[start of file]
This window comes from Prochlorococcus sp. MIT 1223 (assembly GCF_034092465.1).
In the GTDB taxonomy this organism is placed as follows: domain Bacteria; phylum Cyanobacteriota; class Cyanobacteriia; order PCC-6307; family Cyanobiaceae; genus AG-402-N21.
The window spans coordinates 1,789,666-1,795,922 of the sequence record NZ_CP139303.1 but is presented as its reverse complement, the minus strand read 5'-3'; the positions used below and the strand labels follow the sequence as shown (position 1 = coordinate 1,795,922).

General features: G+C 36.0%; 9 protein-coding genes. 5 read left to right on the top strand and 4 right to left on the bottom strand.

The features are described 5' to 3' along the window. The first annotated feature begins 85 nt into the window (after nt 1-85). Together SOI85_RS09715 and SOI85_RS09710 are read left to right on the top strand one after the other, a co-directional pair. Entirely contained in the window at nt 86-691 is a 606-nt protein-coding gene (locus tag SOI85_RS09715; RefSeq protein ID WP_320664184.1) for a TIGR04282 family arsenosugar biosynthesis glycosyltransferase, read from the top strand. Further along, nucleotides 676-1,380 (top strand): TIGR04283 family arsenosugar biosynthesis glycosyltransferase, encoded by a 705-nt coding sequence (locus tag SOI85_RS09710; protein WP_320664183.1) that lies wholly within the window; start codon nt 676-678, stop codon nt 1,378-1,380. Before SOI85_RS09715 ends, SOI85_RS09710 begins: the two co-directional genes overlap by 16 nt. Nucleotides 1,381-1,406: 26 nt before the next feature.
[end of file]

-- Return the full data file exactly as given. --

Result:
This window comes from Prochlorococcus sp. MIT 1223 (assembly GCF_034092465.1).
In the GTDB taxonomy this organism is placed as follows: domain Bacteria; phylum Cyanobacteriota; class Cyanobacteriia; order PCC-6307; family Cyanobiaceae; genus AG-402-N21.
The window spans coordinates 1,789,666-1,795,922 of the sequence record NZ_CP139303.1 but is presented as its reverse complement, the minus strand read 5'-3'; the positions used below and the strand labels follow the sequence as shown (position 1 = coordinate 1,795,922).

General features: G+C 36.0%; 9 protein-coding genes. 5 read left to right on the top strand and 4 right to left on the bottom strand.

The features are described 5' to 3' along the window. The first annotated feature begins 85 nt into the window (after nt 1-85). Together SOI85_RS09715 and SOI85_RS09710 are read left to right on the top strand one after the other, a co-directional pair. Entirely contained in the window at nt 86-691 is a 606-nt protein-coding gene (locus tag SOI85_RS09715; RefSeq protein ID WP_320664184.1) for a TIGR04282 family arsenosugar biosynthesis glycosyltransferase, read from the top strand. Further along, nucleotides 676-1,380 (top strand): TIGR04283 family arsenosugar biosynthesis glycosyltransferase, encoded by a 705-nt coding sequence (locus tag SOI85_RS09710; protein WP_320664183.1) that lies wholly within the window; start codon nt 676-678, stop codon nt 1,378-1,380. Before SOI85_RS09715 ends, SOI85_RS09710 begins: the two co-directional genes overlap by 16 nt. Nucleotides 1,381-1,406: 26 nt before the next feature.